Data: Heroin, opioid abuse may be trending down
By Jon Hawley
Friday, August 11, 2017
Heroin and opioid abuse in northeastern North Carolina may actually be trending downward from 2016, based upon mid-year data that Albemarle Regional Health Services shared Wednesday.
ARHS, a seven-county health department, provided the data following a planning meeting for a regional forum on opioid abuse, a growing local and national problem.
ARHS officials have described opioid abuse as an “epidemic,” as first responders have increasingly reported encountering people overdosing on prescription medications and heroin. Opioid-based pain medications can be people’s gateway to heroin abuse, ARHS officials have noted.
ARHS’ data from Jan. 1 through June 30, however, show documented opioid incidents are fewer than half what they were in 2016. That means the number of incidents is trending lower than in prior years — though that could change from July through December.
ARHS spokeswoman Jill Jordan noted the data are incomplete and “it is likely too premature to determine what may have caused any downward trend,” though she noted awareness of the widespread issue has increased.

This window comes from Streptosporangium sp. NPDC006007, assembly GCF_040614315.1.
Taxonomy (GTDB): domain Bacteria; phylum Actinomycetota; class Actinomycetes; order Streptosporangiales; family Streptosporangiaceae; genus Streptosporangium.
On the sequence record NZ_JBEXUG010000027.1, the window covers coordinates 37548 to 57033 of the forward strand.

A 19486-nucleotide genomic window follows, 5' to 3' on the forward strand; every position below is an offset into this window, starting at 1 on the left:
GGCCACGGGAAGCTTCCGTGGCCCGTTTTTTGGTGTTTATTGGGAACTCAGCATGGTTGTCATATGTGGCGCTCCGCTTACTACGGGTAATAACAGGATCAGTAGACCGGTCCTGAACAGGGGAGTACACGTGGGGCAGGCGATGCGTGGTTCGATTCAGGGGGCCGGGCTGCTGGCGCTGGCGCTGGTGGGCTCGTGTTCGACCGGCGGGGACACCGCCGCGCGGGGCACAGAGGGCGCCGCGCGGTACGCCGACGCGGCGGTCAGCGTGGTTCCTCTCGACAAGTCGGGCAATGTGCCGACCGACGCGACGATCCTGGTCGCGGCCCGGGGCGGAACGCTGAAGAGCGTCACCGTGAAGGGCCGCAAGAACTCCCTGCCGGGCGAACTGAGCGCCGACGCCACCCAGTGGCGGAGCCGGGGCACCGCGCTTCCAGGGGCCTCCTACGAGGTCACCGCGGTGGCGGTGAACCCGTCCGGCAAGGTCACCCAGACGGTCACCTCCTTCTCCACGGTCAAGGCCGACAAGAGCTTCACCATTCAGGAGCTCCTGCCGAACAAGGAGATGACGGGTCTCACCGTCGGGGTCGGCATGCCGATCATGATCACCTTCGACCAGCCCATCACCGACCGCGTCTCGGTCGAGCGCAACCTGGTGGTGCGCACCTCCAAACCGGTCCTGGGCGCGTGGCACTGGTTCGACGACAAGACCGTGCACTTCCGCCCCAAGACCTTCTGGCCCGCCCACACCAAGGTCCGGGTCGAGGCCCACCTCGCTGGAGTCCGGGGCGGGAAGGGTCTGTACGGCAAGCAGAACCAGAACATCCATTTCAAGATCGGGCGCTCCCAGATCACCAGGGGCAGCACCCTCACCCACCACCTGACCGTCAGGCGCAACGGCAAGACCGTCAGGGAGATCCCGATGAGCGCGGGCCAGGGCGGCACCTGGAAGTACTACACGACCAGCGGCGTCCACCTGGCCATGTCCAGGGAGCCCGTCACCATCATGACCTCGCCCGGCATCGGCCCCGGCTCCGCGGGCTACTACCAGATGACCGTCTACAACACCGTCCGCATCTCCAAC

The following are data from ARHS on opioid overdoses for the year so far:
* Medication/drug overdoses total 147 so far in 2017, compared to 329 for 2016 and 365 for 2015. Seventy-four, or about half, of those overdoses happened in Pasquotank.
* Heroin-related emergency department visits total 18 so far in 2017, compared to 49 in 2016 and 58 in 2015. Pasquotank and Bertie counties had the most emergency visits so far this year, with four each.
* Heroin overdoses total eight so far in 2017, compared to 24 in both 2016 and 2015. Pasquotank had the most overdoses of any one county with three, followed by Camden, which had two.
* Opioid overdoses total 13 so far in 2017, compared to 55 in 2016 and 53 in 2015. Pasquotank had the most overdoses of any one county, with six, followed by Camden, Currituck and Perquimans, each of which reported two.
Notably, Pasquotank is the most populous of ARHS’s seven counties, meaning its numbers of drug-related incidents may be larger than other counties’ but not necessarily disproportionate.